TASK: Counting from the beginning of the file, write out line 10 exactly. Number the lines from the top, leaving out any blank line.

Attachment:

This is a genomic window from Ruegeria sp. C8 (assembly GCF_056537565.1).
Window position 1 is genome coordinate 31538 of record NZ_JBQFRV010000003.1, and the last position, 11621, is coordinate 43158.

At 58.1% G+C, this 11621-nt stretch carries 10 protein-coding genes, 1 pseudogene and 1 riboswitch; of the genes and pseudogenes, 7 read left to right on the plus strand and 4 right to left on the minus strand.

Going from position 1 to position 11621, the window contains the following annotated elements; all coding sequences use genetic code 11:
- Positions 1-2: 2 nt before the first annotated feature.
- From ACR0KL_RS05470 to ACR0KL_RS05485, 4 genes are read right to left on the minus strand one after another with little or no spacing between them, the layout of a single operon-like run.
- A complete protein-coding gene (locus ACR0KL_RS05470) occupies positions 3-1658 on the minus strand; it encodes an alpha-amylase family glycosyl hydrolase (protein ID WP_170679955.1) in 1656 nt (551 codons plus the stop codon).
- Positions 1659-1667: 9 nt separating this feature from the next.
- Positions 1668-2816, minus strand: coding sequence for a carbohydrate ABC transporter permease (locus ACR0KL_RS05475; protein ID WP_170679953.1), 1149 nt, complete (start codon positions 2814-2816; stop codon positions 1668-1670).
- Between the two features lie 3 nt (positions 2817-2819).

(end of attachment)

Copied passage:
- Between the two features lie 3 nt (positions 2817-2819).